Northwest Arkansas Times from Fayetteville, Arkansas on August 4, 1974 · Page 6
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August 4, 1974

Northwest Arkansas Times from Fayetteville, Arkansas · Page 6

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Sunday, August 4, 1974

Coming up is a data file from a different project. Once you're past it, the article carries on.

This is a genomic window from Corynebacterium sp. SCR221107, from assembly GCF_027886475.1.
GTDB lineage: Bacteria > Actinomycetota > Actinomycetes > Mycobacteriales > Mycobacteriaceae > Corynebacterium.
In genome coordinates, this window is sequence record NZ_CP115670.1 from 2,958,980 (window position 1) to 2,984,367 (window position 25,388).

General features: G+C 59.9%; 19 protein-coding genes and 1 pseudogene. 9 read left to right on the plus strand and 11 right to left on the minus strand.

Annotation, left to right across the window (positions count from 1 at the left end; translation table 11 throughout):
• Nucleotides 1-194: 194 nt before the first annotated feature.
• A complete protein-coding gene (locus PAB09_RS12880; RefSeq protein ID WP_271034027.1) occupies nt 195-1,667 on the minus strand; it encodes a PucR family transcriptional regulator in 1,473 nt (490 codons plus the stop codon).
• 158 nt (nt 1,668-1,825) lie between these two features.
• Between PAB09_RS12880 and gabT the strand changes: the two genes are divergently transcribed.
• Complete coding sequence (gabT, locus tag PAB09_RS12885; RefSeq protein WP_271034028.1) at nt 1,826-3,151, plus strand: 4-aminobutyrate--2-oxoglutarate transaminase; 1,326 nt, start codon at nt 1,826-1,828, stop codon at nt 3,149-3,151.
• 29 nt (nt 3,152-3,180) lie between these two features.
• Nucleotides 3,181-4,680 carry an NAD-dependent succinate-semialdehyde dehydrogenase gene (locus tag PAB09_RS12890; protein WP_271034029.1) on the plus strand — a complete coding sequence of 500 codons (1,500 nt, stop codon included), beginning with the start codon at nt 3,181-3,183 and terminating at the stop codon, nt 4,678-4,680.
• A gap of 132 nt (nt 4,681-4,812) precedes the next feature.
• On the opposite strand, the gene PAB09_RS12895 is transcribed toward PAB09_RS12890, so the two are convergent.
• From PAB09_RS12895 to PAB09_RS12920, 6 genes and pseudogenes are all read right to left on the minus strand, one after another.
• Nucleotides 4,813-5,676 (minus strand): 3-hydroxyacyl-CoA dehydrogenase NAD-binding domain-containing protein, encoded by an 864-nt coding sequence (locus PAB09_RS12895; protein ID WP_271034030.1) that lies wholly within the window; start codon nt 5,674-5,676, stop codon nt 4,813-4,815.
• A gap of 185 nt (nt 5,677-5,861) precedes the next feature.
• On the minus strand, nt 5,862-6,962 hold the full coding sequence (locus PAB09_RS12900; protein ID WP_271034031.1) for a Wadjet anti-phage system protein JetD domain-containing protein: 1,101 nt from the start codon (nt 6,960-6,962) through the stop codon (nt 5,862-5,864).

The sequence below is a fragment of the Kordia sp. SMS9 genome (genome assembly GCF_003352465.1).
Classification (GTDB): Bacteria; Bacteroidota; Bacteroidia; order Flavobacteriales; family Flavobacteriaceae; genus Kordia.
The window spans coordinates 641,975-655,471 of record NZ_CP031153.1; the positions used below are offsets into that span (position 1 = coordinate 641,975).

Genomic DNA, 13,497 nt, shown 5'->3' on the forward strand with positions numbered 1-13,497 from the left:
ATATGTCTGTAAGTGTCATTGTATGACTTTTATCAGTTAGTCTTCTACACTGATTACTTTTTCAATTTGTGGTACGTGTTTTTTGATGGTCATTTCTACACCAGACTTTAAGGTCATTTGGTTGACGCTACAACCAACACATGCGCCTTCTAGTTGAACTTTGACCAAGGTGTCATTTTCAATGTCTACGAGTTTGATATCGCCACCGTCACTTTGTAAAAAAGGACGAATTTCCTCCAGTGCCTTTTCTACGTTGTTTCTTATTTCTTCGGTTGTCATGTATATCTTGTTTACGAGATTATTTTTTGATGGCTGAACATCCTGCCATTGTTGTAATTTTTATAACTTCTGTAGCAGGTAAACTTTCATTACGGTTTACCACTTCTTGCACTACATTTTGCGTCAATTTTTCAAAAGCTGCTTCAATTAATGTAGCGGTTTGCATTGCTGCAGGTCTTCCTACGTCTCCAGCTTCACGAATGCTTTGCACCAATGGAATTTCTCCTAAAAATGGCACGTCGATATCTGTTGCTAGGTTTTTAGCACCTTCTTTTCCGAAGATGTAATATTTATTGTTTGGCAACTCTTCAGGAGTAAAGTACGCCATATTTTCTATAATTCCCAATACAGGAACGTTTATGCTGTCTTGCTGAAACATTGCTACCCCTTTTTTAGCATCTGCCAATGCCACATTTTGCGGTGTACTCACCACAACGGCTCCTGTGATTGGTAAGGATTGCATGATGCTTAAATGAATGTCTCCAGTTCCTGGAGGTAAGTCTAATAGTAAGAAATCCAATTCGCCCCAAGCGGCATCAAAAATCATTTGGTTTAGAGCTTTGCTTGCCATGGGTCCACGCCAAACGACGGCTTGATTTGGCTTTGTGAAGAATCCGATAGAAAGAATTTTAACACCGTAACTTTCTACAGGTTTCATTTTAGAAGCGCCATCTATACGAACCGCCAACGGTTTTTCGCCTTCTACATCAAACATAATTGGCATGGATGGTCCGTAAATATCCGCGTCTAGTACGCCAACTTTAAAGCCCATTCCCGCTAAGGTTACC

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6A · Northwest Arkansas TIMES, Sun., Aug. 4, 1974 FAYtrrEVILLE, ARKANSAS __ _ Premier Sunday Crossword Puzzle ByJOPAQUIN ACROSS j l Humid i 5 Harlot of Jericho [10 A step. 15 Blast 19 Woodwind Zfl Ham it up ZI Fishing . weir 22 French river. 23 Discharge '24 Brings into court (Scot) 25 Elevate 26 Distinct part 27 Intrepid 23 Girl of song 31 Dark night 33 Some are . white? *~ 31 Dig 35 Kind of test : 37 Diffuse · 40 Undirected : 42 Kind of fly 146 Geometric I solid ·47 Bowling r lane 48 Dancer's cymbals 50 Last traces 61 Deprivation 52 Claro 97 Ranis 3 Tree of 43 In that 53 Cyelades 98 Save Guiana place island 100 Missing 4 Without 44 They made ES Spanish - top honors equal I silken painter 102 Mom or 5 Repair a fabrics SSMapabbr. Pop 57 French 103 Source' painter of ppi 58 Scolds harshly 60 Female 105 Handle 108 Window section ruff 107 Like a 61 Sycophant frog 63 Repulse 111 Inter- 65 HI- national favored prg, 67Der--; 113 Rash Adenauer 116 Central 9 -- days American 71Peaude-- tree 72 Stupid · lawn: ' 45Kefauver 6 Faultily ; , 47.French 7Blocker ; .-river' role . ; 49Melilot g Siamese coin 9 English 52 Water ··· . flask ' .' 53 Postpone engineer 51 Reinforces 67 European gulls 76 Glossy fiber. 78 Nullify 82 Native metal 83 Six-line stanzas 10 Pigeonhole ,11 Antoine or 58 Lugosi, McCrary et aL 12 Furniture 59 Upper man atmos* 13 Icehouse . · phere ;" 117 Diminished 14 Lab vessel 62 Insane 119 Conserve. 15 Without; '·' 64-Word with · of grapes spirit ·; · s lineor'nian' 121 Grafted 16 Sea bird ,66 Support : ' (Her.) 17 Cuckoos 68 Ancient 18 Soaks 122 Skills 123 Official decree 85 Bodies o£ 124 Spot's water 87 Marsh chariot 28 O'FIaheriy 70 Most 30 Confed- sluggish crate 72 Suburban companion 32 Space org. machine 125 Dirk 34 Distends 73 Broadway 88 Jessamyn 126 Inlets 35 Animal fat hit or 127 Wise ones 37 Open out 74 Cozy Rebecca 328 Pitchers . 38 Show places SO Indigent 129 Adages 39 Ascends 75Storieslab 91 Surges DOWN . 40'Farrite" -''.,'{yar.) , ; 92 Menu item -...-IPut off,:'-- -V~ author'' .;"77 N'odifles-' 93 Inward^ as dress 41 Pacific I -79 Lessen · ; 95RomanS51 2 Rose's . coast : ;·'SB Visible' '96 Liberated beau shrub sign Average time of solution: 62 minutes. 81 Excrete 84 Fiat 86 Man's . . nickname SSLacMng social 'finesse 91A thesaurus 92 Unmindful 94 Twofold 88 Insect 97 Luxuriant 99 Place of . nether ' darkness 101 Wears away 102 Horses : -.used in harness -'· £ "racing 104 "Japanese seaport 106 Rabbit or Pan 107 Rip 108 Dugout 109 Greek letter 110 Kind of party 112 Rant 113 Sicilian . - city n "Voyage Of The Damned 1 IIIIIIIDIIIIIIIIM^ HISTORICAL FACT DEFTLY BLENDED WITH FICTION By VIRGIL TALBOT RIVERS RUN TOGETHER, by James Sherburhe (Houghton Mifflin - $6.95) This penetrating ..historical novel centers afowid; the. 1968 Democratic Convention iti Chi- 115 Bishoprics 118 Chemical ··-" suffix 120 "I do" LIVING WITH HEADHUNTS PANJAMON, by Jean-Yves Domalain (Warner-- $1.50) The subtitle of this book is "I was a Headhunter." Jean-Yves Donalain, a Frenchman, goes to Borneo and ends^.up as the husband of a Dayak \yo- man. . '. ·· · .'-'; ' Domalain tells how he became -a bridegroom and what the ceremony consisted of. He looked at a chief's daughter and complimented her father and the next thing he knew he was engaged. The tribe had been headhunters in the past and the giving of a head was still practiced. A man was required to present the father of the bride with a severed bead. - O f . Course: it didn't have' to be reeentT : 'He was luckyVOne of'the tribesmen donated a'head. ' '. -" · Life in the stone age village was much-the same day after day. 107 118 126 12. E v e r y t h i n g . g o e s pretty smooth until he gets a witchdoctor mad at him. Then he finds life can be rough. Eventually he leaves the village, his native wife and child and returns to .civilization. He has quite a lot to say about Dayak customs, eating habits and drinking bouts as well as their sexual behavior. Included are about . 30 photographs of the natives.. . '. :.. """ · ' --bww calgo. With hig usual skill at blending in historical fact with highly readable fiction, James Sherburne "brings together a diverse group o/ people as central characters during Convention VVeek. Mike Rogoff, who appeared as a Communist organizer in one of Shereburne's previous novels, is back again as an aging ex-Commie. Old and battered, he is far from down and out as a man in every ense. Ted and Sari are two young dealists who come face to face vith the cruel realities of life. Mai Tolliver is at the dog leg of liis life. All these, and others are "swept together in the s tide of humanity "that sweeps in. arid out of Lincoln arid Grant Parks Aside from the entertaining aspects of the story, Sher Durne's personal note at'the enc sums up the aftermath of that violent week in 1968: "As I write this, five years after Convention Week, I an still unsure in my o w n mine how important these events are in recent American history. My instinct tells hie, the 19(58 Demo cratic Convention was a water shed -- that d o w n - i t s 'slop'i trickled the nomination of Hum phrey .and the. election of Nixon the madness of the Weathermei and paranoia of Watergate, the Cambodian incursion and th horror of Kent State, and thi a b a n d o n m e n t o f Georg McGovern by the independen voters and the professionals o TOINHERIT A FORTUNE his own party. My instinct tell me this, even though I can prove it. But there must he some rea son the sore won't scab over --- J.S. All of Sherhurne's nove have dealt with social" conflic and this one is no exception The events are still fresh i our minds; 'although subsequen events crowd them into th back corners of our memorie,. The consequences of that wee vill haunt for years to come. Authors Write About People Under Stress NEW YORK (AP) --, It was lay 19'39 when 937 Jews bought hat they thought was a chance o live. They purchased visas for uba and passage from Ham- urg to Havana aboard the lux- ry liner St. Louis. Some of lem had already been in con- cntration camps. Others had een pushed to the brink of madness by months of hiding', 'eeks of terror. Cuba turned the ship back fter unloading a handful of lyslerious, privileged passen- ers. The United States refused lem entry. After 40 days, the t. Louis turned back .toward ope. England, France, Bel- ium and the Netherlands nally agreed to take a quarter f ' the passengers apiece. But : was the eve of the war. The iree continental countries were oon to be occupied. When the lolocause ended, only 240 pas iengers from the St. Louis had survived. . Gordon Thomas and '· Max Morgan Witts, former British Jroadcasting Corp. producers interviewed many of those sur Ivors and some St. Louis crew members. The result is a book 'Voyage of the Damned," docu menting Nazi propaganda ef "orts and espionage as well a corruption in the Cuban govern ment at the time. Thomas,.a bearded man says, "This is the only book I've ever been emotionally in volved in," is the author, of II books. With Morgan Witts,- he writes about people ". unde: itress. Some survivors just couldn talk about it, even today, hi said. . ' ' CRISIS OF IDENTITY "Four of those people wh were children on.the ship ha things burned into their mind: When they finally made thei way to the promised land, an met indifference ... They're no able to erase the past frprr thpir minds, but the whole thin has built up a crisis of iden tity," Thomas said. Promoting the book in th United States, Thomas has tra veled for eight weeks, lecturin mainly to Jewis groups. "Anti-semitism is still prett rife in tbis country. I had number of telephone calls from the Bund, and I consider tha verbal, insane tip of a dan- n Germany alone, she's.70, a hin w o m a n with many "ill- esses. She is still a German rst, after all s h e has been irough. But she says her eighbors aren't happy when he recalls wartime years. " 'They don't bloody care that can't forget,' she told me., o perhaps now the daughters nd mother will communicate gain." His favorite anecdote about ic St- Louis is this: "If another lip had been turned back to .lermany just before the St. uis sailed, Henry Kissinger ·ouldn't be with us today." "It's a lonejy job being a mis-, ionary," Thomas said. "People end to boil you in their bland nditference. It's hard for me to undertsand. Anger I can deal vith. But indifference sows eeds for another 'Voyage of he Damned.' " erous iceberg." Most people, he added, are aying "Why make us feel un; omtor table." "I say we need to be made ncomfortable. Do you know lere are people picnicking on he grass at Dachau today? "In Boston, a professor asked by I was going to San Franei- o 'to talk to those Washoes'. wasn't too s u r e who he meant."-But he said it stood for White Anglo-Saxon Hebrews.' I bought that was harsh until I oticed how bland and indiffer- nt some audiences were." A gene ration has passed since Wolf Hitler's Third Reich sys- e m a t i c a l l y murdered six litlion Jews. Vivid memories launt those who survived. "But others see six million ind holocaust as convenienl abels," Thomas soid. "They ind them 'megadealh' and meaningless. · ^ "They're :a convenient way to assuage guilt without doing inything. We don't see indivi luals any more;" Thomas is not Jewish- He is Welsh, born, as he tells it, in cemetery where his grand parents were caretakers. Hi calls himself "a Celt who could swim" because he resides in "reland. ."I'm also not, as I've b e e n :alted by fanatics, 'a Je\ iover." I love Jews in the way I'm in love with the humai race. But. I .believe that wha this hook says is that- all thi could happen, again. The seed are here." Thomas and Morgan Witt wrote their book from million of words of research. SPREAD IT OUT "We spread it all out on th floor, sift through and We've been called literary de tectives. We like that termino ogy." Previous joint efforts wer "The Day the World Ended, about a volcanic eruption Martinique: " T h e San Fran Cisco Earthquake," and "Shi. wreck," about the Morr Castle. During his American ton Thomas visited two women su vivors of the St. Louis in Ne 1 York. "They're e s t r a n g e d froi their mother, and I brough them news of her. She live MAYAN MYSTERY THE RED JAGUAR, BY Nellie McFather (Ace-95 cents) Venus Mlddleton . accepts an .nvitation of an o l d college !riend to come to Yucatan where her grandfather had once excavated in the ancient Mayan ruins. , On her arrival,,her'grandfa- :her's notes are stolen and then replaced with everything but :he drawing of the red jaguar. Carhila Corinto's uncle and ner grandfather are puzzled. Sabastian, the uncle, is a playboy with a bit of viciousness in his make up. Camilla is studious and interested in the ancient Mayas. Things begin to happen. They are at first, innocous but disturbing at first but when she sees a man- made up like a witchdoctor she falls into one of the sacrificial pits. Venus discovers why Camilla's grandfather asked the girl to visit and the secret of the red jaguar. Do You Need a Detective Ph. 442-6191 Answers To Puzzle On Page 7-D South Vietnam Still Scarred By Defoliation ;; By DENIS D. GRAY j SAIGON CAP) -- Three years ·after massive defoliation ended · in South Vietnam, nature is be \ ginning to heal some of the /land's scars. Restoration is slow. There are -no U.S. or Vietnamese govern- )ment programs to replant fields *and forests. " For nine years, U.S. aircraft ·showered plant-killing chem- ^icals over 3.5 million acres, an ;area larger than Connecticut, ·:For each of Soutii Vietnam's i!9 million inhabitants, six ·pounds of defoliant was drop- Jped. * The fanners remember how ait happened: their poultry, f a r m ; animals and pets died. They . t h e m s e l v e s became dizzy, ^nauseous or worse. Plant leaves · turned yellow, then brown; fruit " exploded in size, then dropped - off the tree sto rot. I "You could hear the bananas * dying," the peasants said. J In government-controlled ;areas, many defoliated fields . and orchards have been repl- ^antccl. But dozens of f a r m «people interviewed say they had ;to lake the road to recovery ! alone. They have received no ' compensation from the Saigon government or from the United .Slates. Most of the chemical ! wargare was aimed at destruc- ^lion of vegetation alonrg roads 'and canals to rob Communist ; forces of ambush sites or of , vegetation along roads and ca; rials to rob Communist forces of ambush sites or of forested ' areas fo rinfiltralion routes and '. base camps. ' A report by the American Academy of Sciences -- "The Effects of Herbicides in South Vietnam" -- says largescalct destruction of natural growth particularly mangrove areas · alon gthe coast, has disturbed .complex and delicate relation- : ships between plant growth. ; water composition, fish and I crustacean populations. IMPOSSIBLE TO OBTAIN Statistics on how much land remains destroyed are impossible to betin. The academy report says 3.6 million acres were defined, of which 260,000 was mangrove forest, 2.6 mil. lion was inland forest, 260,000 · was cultivated land and the rest ;was miscellaneous terrain. · That means that about 36 per ^ c e n t of South Vietnam's mang- ;rovc forests were destroyed. · Leaving nature to its own devices, According to the report, It will take ,u plo J20 years lor the mangroves to restore themselves. Recovery, of inland forests is more difficult to assess. Much of the defoliated territory remains under Viet Cong control or in disputed areas where fighting continues. Pham Hoang Ho. head of the botany department at Saigon University, says intensive, unplanned logging added to defoliation damage, makes the destruction of vast forested areas of South Vietnam "irreversi- Astronaut To Speak At UA Math Convention Apollo 7 crewman Walter Cunningham will be among the speakers at the fifth annual national convention of Mu Alpha Theta, honor malhema- ics society, being held today hrough WecIncsHay at the University of Arkansas: Cunning lam will speak at 8:30 a.m Monday. Some 350 high school student! rom throughout the nation wil be in attendance. Other speakers will be Dr and Mrs. Richard V. Andree of Norman, Okla., cofounders of the honor society for high school youths who excell in mathematics. Dr. Andrew wil speak at the Monday evening banquet at the Student Union. Dr. William K. McNabb o Dallas. be in attendance as will be Dr. Harold V. Huneki of Norman, national secretary- treasurer. . Mrs. Marian E. Crum mathematics teacher at Fay eUeville High School is conven tion chairman and Dr. Kather ine C. Mires of the UA staf is program chairman. Students will stay at Pomfre Housing Center where most o the meeting will be held. Featured will be mathemat cal papers and a "Math Bowl contest. The session will conclude will an awards luncheon at nooi Wednesday. A field trip i planned for Tuesday evening. A small percentage of de- oliatioh missions were targeted gainst North Vietnamese-Viet ong crops. "Friendly" farm- ands were sometvmes damaged s well. At Tan Uyen, 20 miles orth of Saigon, farmers say 11 the crops were destroyed by uch accidents, including 10 /ietnamese-owned rubber plan- ations which buttressed the iconomy of the area. Dinh Van ^gu, assistant village chief, ;ays the rubber trees were nev- ir replanted. The plantation iwners received .no compensa- ion for their,losses and could not come'up']with enough capi- al to start.bveK, Just outside Can Gio, a coast- a Ivillage of the Rung Sat, one armer explains he now has replanted all his 500 fruit trees destroyed by defoliants. "I had to move from my place. The government gave me some roofing a n d building, material for temporary shelter. And I got some old clothes from America. "It took about three years ..VILLAGE OF FEAR, by Frances Cowen (Ace -- 95 cents) A plane crash in which only the pilot, co-pilot and navigator survive is the beginning of one man's drive to kill all three. Agnes Macintosh, an English spinster with the uncanny knack of 'reading a person' enters the -case when Scotlanc Yard Inspector John Cartwright tells,her .about the mysterious death of one of the men. She'-later meets Tim Robert: son and Nan'Briton t h r o u g h the Inspector. Tim is one of the survivors, the navigator. George Brant, the co-pilot, is the second victim. He is found near a freeway. His bones are crushed as if he had been in a fall. Agnes goes to a deserted village on the coast of Devon. She gets the feeling that something terrible had happened shortly before at Blackthorne. She also finds the pilot's dog. An American investigator also gets i n t o the : act. Agnes meets, briefly, ..Gervaise Hartmann, the son o f ; the-New York millionaire,... she. realizes that' le is the' :rnurdefer. She also realizes that she can not prove ^.^'ifr;,'- V SCHOOL t and he does too. She and the Inspector also realize that Garvaise killed his brother--and the other passengers--because he wanted to inherit his father's millions"The Village of Fear"- has all the ingredients of a good murder mystery. It is, in short, a narrative guaranteed to keep one reading until the final paragraph. ; bww hiring which I had almost no income. Now about 200 of my trees are -producing again. Some trees grew small and died, but maybe all of them will eventually be like before." . Fishermen at Can Gio blame defoliants for the decline in the number of fish they catch. They say the reduction in their catch coincides with the period during which surrounding mangrove forests underwent repeated sprayirrg. Several fishermen catalogued about 10 species of fish that have all but vanished from local waters. But U.S. fishery experts in Saigon say declines are prob- a b l y / d u e to increased mechanized fishing off Vietnam, which has resulted in smaller catches per boat but in larger yearly gains in the country's total catch. The United Slates Agency for FAST MOVING WESTERN TALE BUSHWACK, by E d w i n Booth (Ace-75 cents) Texas rancher. Sieve Harmon, is held up almost in sight of his ranch, the Double H. He also wounds one of the holdup pair who turns out to be a girl. Harmon takes Norma Devlin o the ranch not knowing either ier first or last name so he lags her Jane Doe. After his *oundup money has been lifled, Steve tries to get another herd gathered. With his foreman and partner Pete he begins the roundup. Johnny Devlin, after losing the stolen money in a poker game comes back a n d begins to help Harmon and Pete. Harmon has made an agreement with an old friend who turned against him to sell the sfock. Devlin makes a deal with the rancher to make sure the delivery is never made. In the International Development (USAID) has assigned a full- time reforestation expert to advise the South Vietnamese government. This is not specifically directed toward help for defoliated ares, but rather to logged ares. "Areas where herbicides were used have made a remarkable recovery," said one USAID expert. "Damage was not as serious as previously reported. The problem was overstated in 1968 and 1959, and it had turned out a lot less ol a problem." , meantime, he also uses knowledge to blackmail rancher. Norma remains quiet about Devlin until she learns what his plans are and then she turns against him and . aids Steve. "Bushwack" has quite a few twists and turns and Devlin proves to be real louse. He likes to gamble but always loses his money. He tries to break Steve and ingratiate himself with Harmon's enemy. Booth keerjs the action moving in this inleresling western about greed, double-crossing, robbery and murder. Tanner Falls LOUISVILLE -- Tenth-seeded Guillermo Vilas of Argentina defeated No. 5 'Roscoe Tanner 7-5, 6-4 in the third round of the $100,000 Tennis Pro Classic. Great Looks to put Together Bobbie Brooks puts It together for fall. The accent is on style and versatility, and this is the casual approach with the ri^ht look in or out. Spare parts are for pairing. We have what's happening in separates for the sportabouts. 5 to 13. Tartan Plaid Pants 100% Acrylic! Green or Auborgino -- $20 Long Sleeve Shirt Polyester and cotton blend, fljl 0 Green, Auborgino «)J.id Sleeveless Sweater Button front ruffle shoulder . . . Green, Auiorghio Junior Sportswear--DILLARD'S-Second Floor Quilted Denim Hits the Scene 100% cotton denim. What belter fabric for the junior? Quilted and trimmed with Sherpa collar. Pock- els and sleeves are edged. Beige or dusty green for wear with jeans or dress up slacks. Sizes 5 to 13, · $44. Jr. CoaU-DILLARD'S- Second Floor Open Monday Through Saturday 10 a.m. Until 9 p.m.